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Old 07-30-2007   #9
Ed "Otto" Pernotto
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Default Skyraider versions

Thatís actually a great question Dominique! I knew there was a door on the left side of the fuselage and never knew what it was for either. On this site:
http://www.boeing.com/history/mdc/skyraider.htm

"Different configurations carried a pilot in an enclosed cockpit, a pilot and another person (either a radar operator or a co-pilot), and a pilot and two other crew. The AD/A-5 could carry a crew of four, plus four passengers or 12 troops, four stretchers, or 2,000 pounds of cargo."

There were versions with 1, 2,3, and 4 seats, talk about designing a versatile aircraft! It's funny to me now, with all of our incredible computers, with modern production designs, all that, back in the "day" we made weapons systems that could be modified into other versions and today our F-22's couldn't cross the International Date Line without their computers tumbling.
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Old 08-28-2007   #10
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I'm not so critical of the idea of using some sort of training aircraft as a COIN aircraft. The Argentine navy uses Beechcraft T-34 Mentors with guns strapped on as a combat aircraft. Granted, the proud Argentines aren't conducting COIN ops (as far as I know), but it shows that there is a capability inherent in the training aircraft that may be coincident with a combat aircraft.

Not to mention that there are T-6s currently being flown at Vance AFB and NAS Pensacola, and in some years time there should be T-6s flown out of NAS Whiting and Corpus. Bottom line, it is a cheap, supportable aircraft that probably has the ability to kill (bad guys, not student pilots, that is.
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Old 08-28-2007   #11
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Anyone in the audience get the impression that these conversations are dominated by one service, as if the USA or USMC can't outline support requirements effectively?
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Old 08-29-2007   #12
Ed "Otto" Pernotto
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Default training aircraft as COIN

It's not so much that these are all training a/c, it's just that they are relatively cheap, two seat propellor driven a/c that can fly at slower speed than jets, and given current (also relatively cheap) modifications such as NVG's, GPS, and GPS guided munitions, they can be very effective. Also, asking air forces that are trying to stand up like the Iraqi and Afghan AF's, these are a/c that can be operated much easier than high end jets.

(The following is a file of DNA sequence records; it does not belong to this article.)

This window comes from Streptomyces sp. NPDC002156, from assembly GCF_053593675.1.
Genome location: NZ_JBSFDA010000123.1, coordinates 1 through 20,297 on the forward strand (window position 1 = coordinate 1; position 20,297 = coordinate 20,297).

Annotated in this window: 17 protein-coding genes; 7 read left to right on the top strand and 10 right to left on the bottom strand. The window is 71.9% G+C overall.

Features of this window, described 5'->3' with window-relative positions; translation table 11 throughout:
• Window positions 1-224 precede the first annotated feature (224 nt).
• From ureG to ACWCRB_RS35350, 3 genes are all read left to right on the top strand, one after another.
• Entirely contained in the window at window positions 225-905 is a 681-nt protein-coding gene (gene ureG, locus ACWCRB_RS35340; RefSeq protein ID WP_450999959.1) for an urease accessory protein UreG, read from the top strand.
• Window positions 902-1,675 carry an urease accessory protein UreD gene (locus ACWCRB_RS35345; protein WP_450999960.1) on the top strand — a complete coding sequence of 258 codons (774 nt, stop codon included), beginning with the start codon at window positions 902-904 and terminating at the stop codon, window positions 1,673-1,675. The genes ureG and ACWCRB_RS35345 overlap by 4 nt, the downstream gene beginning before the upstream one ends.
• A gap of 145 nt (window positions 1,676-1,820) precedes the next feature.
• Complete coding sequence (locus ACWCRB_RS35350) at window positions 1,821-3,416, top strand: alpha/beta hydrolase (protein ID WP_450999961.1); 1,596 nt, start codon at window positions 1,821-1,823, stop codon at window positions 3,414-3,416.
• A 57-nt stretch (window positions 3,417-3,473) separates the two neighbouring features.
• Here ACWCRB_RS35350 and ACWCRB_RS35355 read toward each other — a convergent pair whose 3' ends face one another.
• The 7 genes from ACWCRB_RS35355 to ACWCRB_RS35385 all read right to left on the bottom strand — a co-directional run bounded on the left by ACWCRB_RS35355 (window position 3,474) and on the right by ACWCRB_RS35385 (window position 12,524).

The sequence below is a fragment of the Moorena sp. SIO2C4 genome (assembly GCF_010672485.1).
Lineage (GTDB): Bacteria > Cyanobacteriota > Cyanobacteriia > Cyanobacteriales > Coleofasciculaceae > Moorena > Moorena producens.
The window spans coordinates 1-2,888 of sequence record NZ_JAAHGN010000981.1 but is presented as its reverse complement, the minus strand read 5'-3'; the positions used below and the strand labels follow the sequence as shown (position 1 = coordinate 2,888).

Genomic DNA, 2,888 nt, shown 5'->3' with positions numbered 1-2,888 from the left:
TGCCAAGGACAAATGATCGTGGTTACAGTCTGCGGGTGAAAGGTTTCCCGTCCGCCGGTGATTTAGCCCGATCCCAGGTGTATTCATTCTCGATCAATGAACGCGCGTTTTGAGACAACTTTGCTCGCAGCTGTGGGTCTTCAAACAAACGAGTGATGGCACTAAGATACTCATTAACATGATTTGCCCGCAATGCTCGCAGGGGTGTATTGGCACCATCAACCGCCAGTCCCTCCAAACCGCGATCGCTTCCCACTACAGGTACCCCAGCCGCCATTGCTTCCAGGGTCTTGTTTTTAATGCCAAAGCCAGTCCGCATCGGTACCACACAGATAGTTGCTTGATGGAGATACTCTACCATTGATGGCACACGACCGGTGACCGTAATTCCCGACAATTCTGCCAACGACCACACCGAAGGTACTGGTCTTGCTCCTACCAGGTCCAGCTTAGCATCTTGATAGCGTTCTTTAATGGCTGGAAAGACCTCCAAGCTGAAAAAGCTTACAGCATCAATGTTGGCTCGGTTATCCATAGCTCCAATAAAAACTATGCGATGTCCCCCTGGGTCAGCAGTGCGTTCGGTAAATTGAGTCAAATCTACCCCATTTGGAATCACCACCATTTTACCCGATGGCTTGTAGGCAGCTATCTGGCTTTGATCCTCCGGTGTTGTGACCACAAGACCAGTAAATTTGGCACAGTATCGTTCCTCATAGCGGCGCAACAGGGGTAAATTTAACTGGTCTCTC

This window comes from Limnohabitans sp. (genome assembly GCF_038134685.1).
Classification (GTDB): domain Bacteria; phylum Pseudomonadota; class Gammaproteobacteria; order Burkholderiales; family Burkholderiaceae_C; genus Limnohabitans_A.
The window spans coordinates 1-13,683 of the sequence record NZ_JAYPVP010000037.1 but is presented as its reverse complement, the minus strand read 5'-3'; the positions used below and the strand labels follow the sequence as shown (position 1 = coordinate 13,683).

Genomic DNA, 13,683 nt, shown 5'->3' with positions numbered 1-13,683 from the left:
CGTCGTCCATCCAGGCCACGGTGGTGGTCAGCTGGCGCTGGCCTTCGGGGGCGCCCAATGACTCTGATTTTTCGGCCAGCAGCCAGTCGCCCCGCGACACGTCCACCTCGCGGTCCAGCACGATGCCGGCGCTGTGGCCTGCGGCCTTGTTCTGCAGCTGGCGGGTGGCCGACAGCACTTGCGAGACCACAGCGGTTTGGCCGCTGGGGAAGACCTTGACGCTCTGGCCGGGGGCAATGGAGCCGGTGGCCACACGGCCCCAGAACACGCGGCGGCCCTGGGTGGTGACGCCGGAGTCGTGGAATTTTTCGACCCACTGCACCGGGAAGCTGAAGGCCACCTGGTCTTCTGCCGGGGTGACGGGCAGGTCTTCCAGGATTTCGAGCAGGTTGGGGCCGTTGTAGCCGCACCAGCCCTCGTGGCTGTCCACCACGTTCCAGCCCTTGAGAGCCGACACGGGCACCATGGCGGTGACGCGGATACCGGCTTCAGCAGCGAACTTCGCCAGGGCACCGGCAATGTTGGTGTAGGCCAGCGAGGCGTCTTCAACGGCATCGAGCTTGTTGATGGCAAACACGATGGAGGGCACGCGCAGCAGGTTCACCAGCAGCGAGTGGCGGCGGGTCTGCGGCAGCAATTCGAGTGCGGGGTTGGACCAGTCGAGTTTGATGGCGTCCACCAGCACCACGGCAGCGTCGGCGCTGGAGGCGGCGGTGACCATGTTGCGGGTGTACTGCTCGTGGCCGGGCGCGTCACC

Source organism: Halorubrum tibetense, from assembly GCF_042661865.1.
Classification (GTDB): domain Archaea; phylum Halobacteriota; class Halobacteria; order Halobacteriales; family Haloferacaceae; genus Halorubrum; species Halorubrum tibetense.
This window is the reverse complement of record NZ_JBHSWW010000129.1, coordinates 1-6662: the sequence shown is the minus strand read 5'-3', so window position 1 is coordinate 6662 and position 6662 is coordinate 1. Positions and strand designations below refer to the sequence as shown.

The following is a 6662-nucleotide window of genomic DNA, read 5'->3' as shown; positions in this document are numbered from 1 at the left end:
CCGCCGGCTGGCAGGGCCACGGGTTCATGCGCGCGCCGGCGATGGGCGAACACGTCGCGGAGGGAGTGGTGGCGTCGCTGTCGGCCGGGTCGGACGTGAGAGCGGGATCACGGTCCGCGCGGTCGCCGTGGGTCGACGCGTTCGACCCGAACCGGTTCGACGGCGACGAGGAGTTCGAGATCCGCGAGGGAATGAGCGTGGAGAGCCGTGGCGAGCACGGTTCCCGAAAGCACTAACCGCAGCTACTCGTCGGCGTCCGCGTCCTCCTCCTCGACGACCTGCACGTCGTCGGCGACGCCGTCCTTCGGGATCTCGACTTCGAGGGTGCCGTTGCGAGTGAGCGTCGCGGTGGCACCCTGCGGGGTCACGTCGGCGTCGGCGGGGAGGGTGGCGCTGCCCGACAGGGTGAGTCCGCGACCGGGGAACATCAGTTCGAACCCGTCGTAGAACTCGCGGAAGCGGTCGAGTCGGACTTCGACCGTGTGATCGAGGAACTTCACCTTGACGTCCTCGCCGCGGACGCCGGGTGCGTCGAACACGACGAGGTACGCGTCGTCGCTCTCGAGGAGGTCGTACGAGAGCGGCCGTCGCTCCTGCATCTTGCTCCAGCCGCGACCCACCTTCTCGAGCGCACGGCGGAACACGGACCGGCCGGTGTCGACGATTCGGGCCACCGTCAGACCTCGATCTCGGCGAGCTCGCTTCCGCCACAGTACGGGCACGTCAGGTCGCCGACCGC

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Old 08-29-2007   #13
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Originally Posted by jcustis View Post
Anyone in the audience get the impression that these conversations are dominated by one service, as if the USA or USMC can't outline support requirements effectively?

I've gotten that impression for some time... In the Information Technology world we call it the invisible user... Who cares about the people that need this service we can buy cool toys!
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Old 08-29-2007   #14
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Originally Posted by selil View Post
I've gotten that impression for some time... In the Information Technology world we call it the invisible user... Who cares about the people that need this service we can buy cool toys!
Interesting term. That's sort of how I feel when I am moving along on the Beltway, blinker on, and slowing down to find a gap to make a lane change. Folks seem to think I can't see that they obviously see me, but are just ignoring me in an attempt to box me out!
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Old 08-29-2007   #15
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Quote:
Originally Posted by jcustis View Post
Interesting term. That's sort of how I feel when I am moving along on the Beltway, blinker on, and slowing down to find a gap to make a lane change. Folks seem to think I can't see that they obviously see me, but are just ignoring me in an attempt to box me out!
Nascar driving.. You're moving along at a clip and you get ready to pass somebody and they speed up so you can't get in. Similar move is to drive alongside a truck and slow down so you can't pass. Even better yet you're waiting for the Q-tip in the Crown Victoria to nudge beyond and the guy in the clapped out Civic with a coffee canister pseudo-muffler go's buy on the shoulder.

The problem with the "invisible user" is solutions have a tendency of not meeting needs. We talk about top down design but it's bottom up requirements gathering. If the user isn't happy the tool/system/application isn't going to work. Only in the case of COIN people are shooting at the user.